As a foreign PhD student in Sweden, I often get the question “So, how is it up there?” when I go back for holidays and meet friends, some who are also PhD students and some who are not. At first, I was eager to share as much as possible but after hearing their versions, I started to become quieter and more careful about what I said. That feeling of “showing off” with which I used to arrive home was not pleasant. It does still happen nowadays, even after some reflection and “readjustments”; it is difficult to conceal experiences when you suddenly get excited.
Luckily, I’m an employed PhD candidate in Sweden. Even though that might seem like a normal situation in Sweden, it is viewed as a unique opportunity in Portugal, where scholarships rule. The characteristics of PhD employment in Sweden make it a completely different experience for a PhD candidate. For instance, linking salary level to the cost of living makes it easy to conclude that it would be impossible to have the same living standards in Portugal as I have here in Sweden.
Moreover, I feel much more secure and optimistic about my future. The fact that we receive social benefits if we become unemployed after finishing our PhD greatly reduces the stress in that period during which we have to decide/find the next step.
But it is not just that. Foreign PhD students in Sweden experience a social system that works, indeed a society that works. They experience how easily and quickly things can be set in motion and in a correct, transparent and fair manner. Consequently, it might be understandable that I have started to have a hard time to understand/accept the reduction of the number of Portuguese research PhD scholarships; to accept how much we have to pay to study in Portugal; to accept that there is no such concept as “PhD employment”; and I even went down to the level of finding it interesting (in a negative way of course) that we have to pay to use the highways.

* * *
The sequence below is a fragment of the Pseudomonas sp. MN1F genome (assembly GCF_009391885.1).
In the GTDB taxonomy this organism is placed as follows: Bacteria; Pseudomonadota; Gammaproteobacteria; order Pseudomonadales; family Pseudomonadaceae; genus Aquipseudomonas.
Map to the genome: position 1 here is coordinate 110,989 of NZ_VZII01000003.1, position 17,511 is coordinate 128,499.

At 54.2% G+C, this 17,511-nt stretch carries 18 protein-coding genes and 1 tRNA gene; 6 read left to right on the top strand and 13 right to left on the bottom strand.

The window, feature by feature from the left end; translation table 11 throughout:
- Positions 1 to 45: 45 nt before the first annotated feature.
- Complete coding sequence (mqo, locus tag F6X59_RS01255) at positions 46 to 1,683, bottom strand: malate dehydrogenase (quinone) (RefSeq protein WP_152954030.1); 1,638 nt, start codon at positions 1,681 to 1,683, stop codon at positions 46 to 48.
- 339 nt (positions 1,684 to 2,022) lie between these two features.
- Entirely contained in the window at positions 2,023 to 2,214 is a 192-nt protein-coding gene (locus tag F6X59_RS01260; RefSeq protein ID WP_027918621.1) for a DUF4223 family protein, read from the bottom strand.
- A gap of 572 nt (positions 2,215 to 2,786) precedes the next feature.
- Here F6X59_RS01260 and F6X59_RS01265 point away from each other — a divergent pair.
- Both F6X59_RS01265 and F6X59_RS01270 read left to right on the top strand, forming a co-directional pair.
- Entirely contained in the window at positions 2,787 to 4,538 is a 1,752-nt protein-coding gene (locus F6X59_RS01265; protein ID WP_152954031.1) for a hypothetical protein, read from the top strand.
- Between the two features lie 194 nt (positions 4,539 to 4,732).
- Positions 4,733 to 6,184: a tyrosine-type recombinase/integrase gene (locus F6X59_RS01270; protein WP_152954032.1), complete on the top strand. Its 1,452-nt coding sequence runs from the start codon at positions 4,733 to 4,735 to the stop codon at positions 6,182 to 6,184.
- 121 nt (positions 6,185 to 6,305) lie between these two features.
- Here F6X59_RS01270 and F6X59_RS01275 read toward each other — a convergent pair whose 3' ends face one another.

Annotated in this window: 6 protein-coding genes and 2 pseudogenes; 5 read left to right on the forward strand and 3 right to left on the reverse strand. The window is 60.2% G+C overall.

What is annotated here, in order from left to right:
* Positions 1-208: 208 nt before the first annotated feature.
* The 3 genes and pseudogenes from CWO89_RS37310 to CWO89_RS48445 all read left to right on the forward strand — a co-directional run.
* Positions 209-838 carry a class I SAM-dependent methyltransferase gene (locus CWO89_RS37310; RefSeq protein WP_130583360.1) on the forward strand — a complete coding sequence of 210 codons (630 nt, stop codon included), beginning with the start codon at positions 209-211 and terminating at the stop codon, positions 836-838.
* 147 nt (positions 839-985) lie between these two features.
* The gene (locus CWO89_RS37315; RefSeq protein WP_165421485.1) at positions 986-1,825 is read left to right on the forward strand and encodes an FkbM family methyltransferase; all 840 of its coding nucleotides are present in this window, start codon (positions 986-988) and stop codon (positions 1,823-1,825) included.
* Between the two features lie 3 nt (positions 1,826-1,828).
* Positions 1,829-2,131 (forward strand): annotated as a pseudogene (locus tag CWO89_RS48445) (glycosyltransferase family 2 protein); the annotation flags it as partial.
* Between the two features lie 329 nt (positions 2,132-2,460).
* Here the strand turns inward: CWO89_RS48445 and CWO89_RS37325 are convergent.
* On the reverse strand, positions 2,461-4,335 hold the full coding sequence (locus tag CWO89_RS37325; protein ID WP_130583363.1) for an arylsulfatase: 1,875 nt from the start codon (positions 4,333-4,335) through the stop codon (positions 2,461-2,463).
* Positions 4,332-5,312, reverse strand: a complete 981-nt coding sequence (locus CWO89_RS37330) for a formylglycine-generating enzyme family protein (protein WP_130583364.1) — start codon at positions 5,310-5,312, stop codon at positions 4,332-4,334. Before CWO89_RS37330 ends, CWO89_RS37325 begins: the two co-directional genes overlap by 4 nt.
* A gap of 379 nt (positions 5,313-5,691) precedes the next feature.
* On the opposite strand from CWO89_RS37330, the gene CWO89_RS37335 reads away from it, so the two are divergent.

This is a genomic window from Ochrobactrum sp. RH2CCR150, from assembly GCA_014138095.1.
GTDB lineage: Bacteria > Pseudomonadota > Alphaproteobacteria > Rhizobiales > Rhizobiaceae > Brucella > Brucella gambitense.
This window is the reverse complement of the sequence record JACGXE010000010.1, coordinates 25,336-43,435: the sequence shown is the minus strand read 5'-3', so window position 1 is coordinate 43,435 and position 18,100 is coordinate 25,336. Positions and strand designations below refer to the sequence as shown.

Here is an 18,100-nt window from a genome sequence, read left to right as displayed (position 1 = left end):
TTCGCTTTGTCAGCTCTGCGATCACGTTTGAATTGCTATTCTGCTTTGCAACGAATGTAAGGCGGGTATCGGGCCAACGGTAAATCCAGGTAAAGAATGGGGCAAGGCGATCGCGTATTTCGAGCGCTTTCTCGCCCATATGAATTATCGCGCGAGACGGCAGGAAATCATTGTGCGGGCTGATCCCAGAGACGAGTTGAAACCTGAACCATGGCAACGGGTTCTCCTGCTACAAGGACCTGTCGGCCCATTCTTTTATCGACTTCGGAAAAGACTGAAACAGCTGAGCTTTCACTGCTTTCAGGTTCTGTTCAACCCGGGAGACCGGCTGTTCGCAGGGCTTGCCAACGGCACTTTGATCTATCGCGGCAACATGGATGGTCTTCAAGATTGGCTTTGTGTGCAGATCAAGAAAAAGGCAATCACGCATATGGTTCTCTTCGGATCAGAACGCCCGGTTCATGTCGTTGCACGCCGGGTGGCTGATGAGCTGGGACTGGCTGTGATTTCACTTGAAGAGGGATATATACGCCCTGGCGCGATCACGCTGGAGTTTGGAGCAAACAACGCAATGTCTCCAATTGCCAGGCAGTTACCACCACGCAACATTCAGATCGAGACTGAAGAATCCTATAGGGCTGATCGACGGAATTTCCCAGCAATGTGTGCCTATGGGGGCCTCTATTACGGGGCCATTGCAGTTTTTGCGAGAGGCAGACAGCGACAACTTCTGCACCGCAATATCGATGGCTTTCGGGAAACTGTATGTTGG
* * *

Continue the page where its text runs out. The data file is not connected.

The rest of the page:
Besides, having a PhD employment also means, among other things, that I pay my taxes, which makes me feel that I’m also contributing to the social system. This positive feeling is further intensified by enjoying on a daily basis the results of this contribution, for example in the form of easy access to and high quality of education, health and social systems.
Therefore, it becomes clear why talking about the Swedish reality can give rise to uncomfortable situations in countries like Portugal or Greece, where the unemployment rate is high and there are many other social issues.
A range of interesting issues come up when I discuss this subject with some of my friends who are also foreign PhD candidates.
For instance, Nigerian PhD candidates see that the window to publish in international journals is open to them, as well as the fact that when they return home they feel that they are more prepared and have experienced greater intellectual stimulation.
Indian students appreciate the office atmosphere, (e.g. the Swedish common room versus the more private office in Indian), the quicker communication and the easier access to articles in international journals.
Iranian students feel the difference in welfare in terms of an easier atmosphere to work, to express themselves, to do things they have never done before and to meet international students. Perhaps being quieter or becoming uncomfortable is not the way, but sharing these new experiences is.
If the world is an open place today, it should be because it needs exchange of knowledge.
PhD candidate from Portugal,
University of Borås